Most writers have a public identity and they either publicly identify as women in their everyday life or they don't, so when it comes to a book prize the issue of the gender of the writer is usually clear. But the controversy over the real identity of Elena Ferrante and speculation that "she" might actually be a man suggests that this is not always clear. (I noticed that in the row of books in the picture on the Warwick website a Frerrante book is included.) The fact that so far they have been willing to go with taking her word for it (and that of her publisher) that she is a woman seems to have been enough.


message 24: by Marc (new)

Marc (monkeelino) | 2717 comments Mod
I agree with you, with "yet" being the operative here. I am fully in favor of taking the writer's stated identity at face value. We do seem to be moving away from the broader, binary categories that many such prizes depend on. I hadn't even thought of someone like Ferrante, but then, for whatever reason, I always believed she was female (just a gut reaction, not based on any logic/research).

Did you write to them with your suggested revision? I hope so!


message 25: by David (new)

David | 242 comments Marc, I hadn't thought of writing to them directly. That might be a good idea. Thanks.


message 26: by Marc (new)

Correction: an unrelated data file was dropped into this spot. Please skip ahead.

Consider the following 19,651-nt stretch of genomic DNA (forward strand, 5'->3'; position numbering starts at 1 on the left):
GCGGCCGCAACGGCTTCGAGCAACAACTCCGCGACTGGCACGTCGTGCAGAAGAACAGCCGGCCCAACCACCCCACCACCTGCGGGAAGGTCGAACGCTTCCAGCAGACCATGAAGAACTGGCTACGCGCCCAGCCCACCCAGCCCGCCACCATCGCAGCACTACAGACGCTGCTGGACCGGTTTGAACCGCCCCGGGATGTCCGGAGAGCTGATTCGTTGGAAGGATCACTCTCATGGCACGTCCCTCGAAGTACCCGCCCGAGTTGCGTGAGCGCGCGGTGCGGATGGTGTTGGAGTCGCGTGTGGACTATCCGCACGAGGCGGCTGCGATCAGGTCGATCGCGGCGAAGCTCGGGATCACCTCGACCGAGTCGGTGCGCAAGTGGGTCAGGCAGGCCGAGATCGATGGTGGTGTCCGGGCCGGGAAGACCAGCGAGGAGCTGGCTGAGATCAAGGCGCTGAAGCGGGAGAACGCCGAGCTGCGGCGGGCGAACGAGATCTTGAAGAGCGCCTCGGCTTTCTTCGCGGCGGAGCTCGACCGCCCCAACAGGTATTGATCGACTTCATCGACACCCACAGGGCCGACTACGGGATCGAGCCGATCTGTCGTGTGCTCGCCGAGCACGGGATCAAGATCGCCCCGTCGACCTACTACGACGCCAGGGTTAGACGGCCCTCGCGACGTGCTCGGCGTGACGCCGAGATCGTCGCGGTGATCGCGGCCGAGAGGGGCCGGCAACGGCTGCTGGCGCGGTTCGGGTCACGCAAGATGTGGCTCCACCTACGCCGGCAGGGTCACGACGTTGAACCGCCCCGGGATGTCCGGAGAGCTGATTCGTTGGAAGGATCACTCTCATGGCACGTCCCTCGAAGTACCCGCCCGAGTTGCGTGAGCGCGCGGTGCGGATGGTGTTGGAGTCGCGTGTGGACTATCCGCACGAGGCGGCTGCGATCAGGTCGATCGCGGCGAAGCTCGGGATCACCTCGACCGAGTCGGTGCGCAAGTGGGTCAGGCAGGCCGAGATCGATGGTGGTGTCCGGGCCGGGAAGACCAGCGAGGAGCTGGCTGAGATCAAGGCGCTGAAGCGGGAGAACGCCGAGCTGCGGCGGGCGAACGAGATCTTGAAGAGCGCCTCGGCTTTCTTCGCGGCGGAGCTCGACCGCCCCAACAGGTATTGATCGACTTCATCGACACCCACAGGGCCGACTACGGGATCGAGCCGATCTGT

Marc (monkeelino) | 2717 comments Mod
Good ideas should be shared!
:)


message 27: by Whitney (new)

Whitney | 2157 comments Mod
I was going to suggest writing to them as well. As you said, it was probably an honest oversight, if so a simple reminder should encourage a course correction.


message 28: by David (new)

David | 242 comments I have news. I have just received an email reply to my comment about the description of the eligibility criteria. Here is that email, in full:

Dear David,

Many thanks for taking the trouble to write. We are absolutely happy to make that change and I will do so right away.

Very best wishes and many thanks for your interest in the Women in Translation Prize,

Chantal Wright


I just now checked their official webpage and indeed the wording now says, "...written by a woman, translated into English by a translator (or translators) of any gender...". Thanks again to Marc (and Whitney) for suggesting I write to them.


message 29: by Laurie (new)

Laurie David, how refreshing that you got a quick response and your suggestion was well received and implemented. Yay Warwick!


message 30: by Jessica (new)

Jessica Izaguirre (sweetji) | 122 comments Thanks for sharing about this prize. I wasn't aware of it but I will be checking out some of the books now. I just borrowed Memoirs of a Polar Bear from the library!


message 31: by Whitney (new)

Whitney | 2157 comments Mod
David wrote: "I have news. I have just received an email reply to my comment about the description of the eligibility criteria. Here is that email, in full:..."

Yay - good, job, David!